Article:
Liked by 1 person

    1. Hey Nicky,
      I feel you on a spiritual level because of the last line. Really, I do. And i completely agree that this could have gone way worse – I could have been legitimately thrown out. So, that didn’t happen. xD
      But to be honest at that time this experience pocked holes in my morale and I was down for weeks. Later I realised this was actually hilarious and I should probably write about it. Thankfully it proved therapeutic and now I’m here grinning ear to ear. πŸ˜‚πŸ˜‚
      Thank you for the support. This was definitely an experience I can take notes from. ❀

      Liked by 1 person

  3. Very honest, I like that. I understand very well the relief of leaving the interview room; always feels like you are being let out of a cage somehow. The thing is it is all about experience; the more you do the better you become at them. Unfortunately I can’t say it will get better though, or that you’ll end up listing them as one of your favourite pastime events. Next interview; think of a pertinent question to make the interviewer squirm (keep it free from expletives of course) – puts the power back in your hands and reminds you that you are in control. Thanks for posting.

    Liked by 1 person

    1. I somehow hate the fact that we are constantly aware of power dynamics everywhere we go. An interview chamber (I use chamber because room won’t capture it’s essence) is just an example of that.
      Having said that, disturbing these long established dynamics can’t have good outcomes no matter how much we wish so. Interviewers tend to be uptight professionals with an inherent sense of dominance and if we attempt to meddle with these equations, we’ll not only end up chucked out of the chamber – we won’t have successful interactions in the near future.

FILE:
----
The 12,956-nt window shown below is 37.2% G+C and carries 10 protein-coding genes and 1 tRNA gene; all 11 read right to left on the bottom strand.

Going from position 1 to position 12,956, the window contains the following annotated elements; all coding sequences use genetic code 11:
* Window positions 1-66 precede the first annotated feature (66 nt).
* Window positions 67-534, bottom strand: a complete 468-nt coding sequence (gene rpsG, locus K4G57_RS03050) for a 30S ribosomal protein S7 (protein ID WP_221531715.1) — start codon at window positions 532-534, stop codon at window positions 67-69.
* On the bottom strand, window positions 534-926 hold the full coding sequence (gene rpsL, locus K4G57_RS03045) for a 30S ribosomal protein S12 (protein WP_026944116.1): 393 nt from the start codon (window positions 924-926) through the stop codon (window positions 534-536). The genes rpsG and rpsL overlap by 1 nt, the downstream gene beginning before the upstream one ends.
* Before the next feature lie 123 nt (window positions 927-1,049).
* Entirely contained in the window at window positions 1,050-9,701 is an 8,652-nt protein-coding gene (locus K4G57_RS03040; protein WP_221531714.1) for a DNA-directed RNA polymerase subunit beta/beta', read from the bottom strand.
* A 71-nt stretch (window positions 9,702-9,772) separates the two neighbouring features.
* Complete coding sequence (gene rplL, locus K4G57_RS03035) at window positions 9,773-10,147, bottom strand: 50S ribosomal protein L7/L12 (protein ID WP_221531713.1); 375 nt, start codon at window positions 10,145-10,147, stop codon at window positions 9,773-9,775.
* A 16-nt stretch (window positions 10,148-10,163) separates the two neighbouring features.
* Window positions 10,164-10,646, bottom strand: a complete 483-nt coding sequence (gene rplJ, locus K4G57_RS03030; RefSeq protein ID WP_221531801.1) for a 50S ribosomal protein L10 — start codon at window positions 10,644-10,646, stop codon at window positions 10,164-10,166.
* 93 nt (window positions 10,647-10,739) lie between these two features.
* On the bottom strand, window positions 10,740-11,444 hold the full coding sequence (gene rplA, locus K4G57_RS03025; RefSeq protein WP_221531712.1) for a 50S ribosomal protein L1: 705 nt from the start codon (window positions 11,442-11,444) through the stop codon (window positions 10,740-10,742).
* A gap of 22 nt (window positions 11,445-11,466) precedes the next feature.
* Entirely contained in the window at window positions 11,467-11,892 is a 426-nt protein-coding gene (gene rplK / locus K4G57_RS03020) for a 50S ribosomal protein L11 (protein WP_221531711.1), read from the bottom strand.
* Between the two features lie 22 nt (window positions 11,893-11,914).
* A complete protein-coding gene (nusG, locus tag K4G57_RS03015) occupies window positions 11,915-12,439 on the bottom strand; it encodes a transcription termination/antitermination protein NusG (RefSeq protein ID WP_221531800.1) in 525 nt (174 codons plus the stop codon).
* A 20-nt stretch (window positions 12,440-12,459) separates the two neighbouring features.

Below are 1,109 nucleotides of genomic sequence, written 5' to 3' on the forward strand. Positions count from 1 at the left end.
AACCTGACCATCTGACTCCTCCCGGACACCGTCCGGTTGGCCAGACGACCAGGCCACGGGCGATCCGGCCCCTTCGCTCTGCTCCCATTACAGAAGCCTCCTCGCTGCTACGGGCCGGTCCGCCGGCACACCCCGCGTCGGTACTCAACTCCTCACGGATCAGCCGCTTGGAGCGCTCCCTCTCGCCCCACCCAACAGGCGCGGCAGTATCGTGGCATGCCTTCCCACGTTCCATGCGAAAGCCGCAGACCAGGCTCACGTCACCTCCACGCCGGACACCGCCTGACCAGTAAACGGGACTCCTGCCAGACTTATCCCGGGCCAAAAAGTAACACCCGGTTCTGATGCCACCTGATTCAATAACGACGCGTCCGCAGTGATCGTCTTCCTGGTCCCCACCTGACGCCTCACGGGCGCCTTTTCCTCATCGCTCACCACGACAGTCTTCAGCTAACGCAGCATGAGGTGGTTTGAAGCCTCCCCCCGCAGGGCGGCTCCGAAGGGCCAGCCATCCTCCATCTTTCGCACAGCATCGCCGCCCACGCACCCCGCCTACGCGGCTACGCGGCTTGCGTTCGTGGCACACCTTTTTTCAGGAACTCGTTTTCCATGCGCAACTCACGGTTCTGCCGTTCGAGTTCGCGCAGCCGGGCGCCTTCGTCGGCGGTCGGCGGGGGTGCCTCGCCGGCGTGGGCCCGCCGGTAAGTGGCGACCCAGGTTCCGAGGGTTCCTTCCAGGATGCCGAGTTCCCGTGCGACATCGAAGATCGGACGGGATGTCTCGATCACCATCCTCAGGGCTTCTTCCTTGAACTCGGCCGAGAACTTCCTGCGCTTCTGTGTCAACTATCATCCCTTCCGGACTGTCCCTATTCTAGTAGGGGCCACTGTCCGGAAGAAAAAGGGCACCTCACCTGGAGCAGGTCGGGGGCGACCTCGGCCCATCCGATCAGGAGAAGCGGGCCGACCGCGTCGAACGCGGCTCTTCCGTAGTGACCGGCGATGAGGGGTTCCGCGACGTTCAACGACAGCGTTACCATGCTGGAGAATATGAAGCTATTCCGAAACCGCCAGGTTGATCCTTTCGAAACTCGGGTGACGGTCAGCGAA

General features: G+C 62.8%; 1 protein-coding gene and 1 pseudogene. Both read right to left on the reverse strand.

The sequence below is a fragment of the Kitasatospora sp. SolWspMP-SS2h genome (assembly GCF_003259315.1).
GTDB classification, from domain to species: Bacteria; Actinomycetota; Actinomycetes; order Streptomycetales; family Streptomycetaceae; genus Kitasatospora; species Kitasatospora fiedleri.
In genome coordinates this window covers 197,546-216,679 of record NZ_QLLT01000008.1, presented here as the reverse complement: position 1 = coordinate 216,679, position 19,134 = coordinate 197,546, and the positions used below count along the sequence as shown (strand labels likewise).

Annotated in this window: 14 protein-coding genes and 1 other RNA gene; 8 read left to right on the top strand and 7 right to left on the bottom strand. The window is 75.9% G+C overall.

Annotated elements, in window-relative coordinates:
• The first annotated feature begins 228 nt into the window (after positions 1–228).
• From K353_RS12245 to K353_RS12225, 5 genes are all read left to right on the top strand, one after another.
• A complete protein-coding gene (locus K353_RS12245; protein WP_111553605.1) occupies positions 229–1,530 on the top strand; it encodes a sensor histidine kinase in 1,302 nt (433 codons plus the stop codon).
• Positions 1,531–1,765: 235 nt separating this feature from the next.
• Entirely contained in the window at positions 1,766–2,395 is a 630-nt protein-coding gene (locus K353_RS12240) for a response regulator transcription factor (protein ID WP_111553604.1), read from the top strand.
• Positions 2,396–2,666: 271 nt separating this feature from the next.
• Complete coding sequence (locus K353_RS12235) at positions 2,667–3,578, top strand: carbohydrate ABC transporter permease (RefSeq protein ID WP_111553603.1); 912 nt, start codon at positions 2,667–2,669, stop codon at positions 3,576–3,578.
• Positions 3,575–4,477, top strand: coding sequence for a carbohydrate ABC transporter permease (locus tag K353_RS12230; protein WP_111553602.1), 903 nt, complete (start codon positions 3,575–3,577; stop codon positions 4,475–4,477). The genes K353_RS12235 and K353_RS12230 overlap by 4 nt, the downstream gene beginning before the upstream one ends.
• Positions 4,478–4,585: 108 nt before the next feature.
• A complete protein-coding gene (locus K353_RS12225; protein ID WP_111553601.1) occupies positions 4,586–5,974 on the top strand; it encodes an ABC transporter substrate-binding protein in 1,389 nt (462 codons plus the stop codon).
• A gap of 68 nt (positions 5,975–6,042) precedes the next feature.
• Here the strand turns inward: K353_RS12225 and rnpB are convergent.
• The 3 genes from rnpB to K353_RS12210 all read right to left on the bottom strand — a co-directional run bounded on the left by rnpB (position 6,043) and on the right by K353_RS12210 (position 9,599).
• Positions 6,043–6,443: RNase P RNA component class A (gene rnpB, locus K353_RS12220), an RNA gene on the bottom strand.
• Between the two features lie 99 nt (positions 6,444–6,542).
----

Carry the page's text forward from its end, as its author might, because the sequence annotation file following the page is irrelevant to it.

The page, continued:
Just a thought. Power structures no matter how convoluted and unfair, need to be recognised and dealt with sensitivity and care.
      Thank you for reading! ❀

      Liked by 1 person

      1. Yes, and I know about this subject all too well; I have been both interviewer, interviewee, plus I have prepped people for the dreaded task for many years. Never harms to ask questions, and especially those you need answering such as; about their training, support, inductions, progression, their audits and company reviews. Demonstrates knowledge and interest, and it is something other candidates may fail to do. You do have a right to ask questions, and of course not to feel as though you are being brow beaten. Key to remember is that most interviewers are not experts either at that particular role. Also finding a rapport with them can help; although it is true most interview decisions are made within the first few seconds. They are people are consequently judgemental; they either like you or not (nothing necessarily personal either, it is just how it is).

        Liked by 1 person

  4. I remember screwing my first interview as well. I was trying to maintain a smile while at the same time fighting the urge to puke on my panel and running out of the room.
    Not an experience I’d recommend, either.

    Liked by 1 person

    1. See that’s the problem. I try to eat nothing before an interview to avoid that pukish feeling, but then my stomach grumbles like a dying whale in the Trans-Atlantic belt.
      To eat or not to eat, that is the question. xD

      Liked by 1 person

      1. Depends on the interviewers. One set of mine were bent upon annhilating me, the second ones were pretty chill.
        So it was puke or take out for ice cream, really!

        Liked by 1 person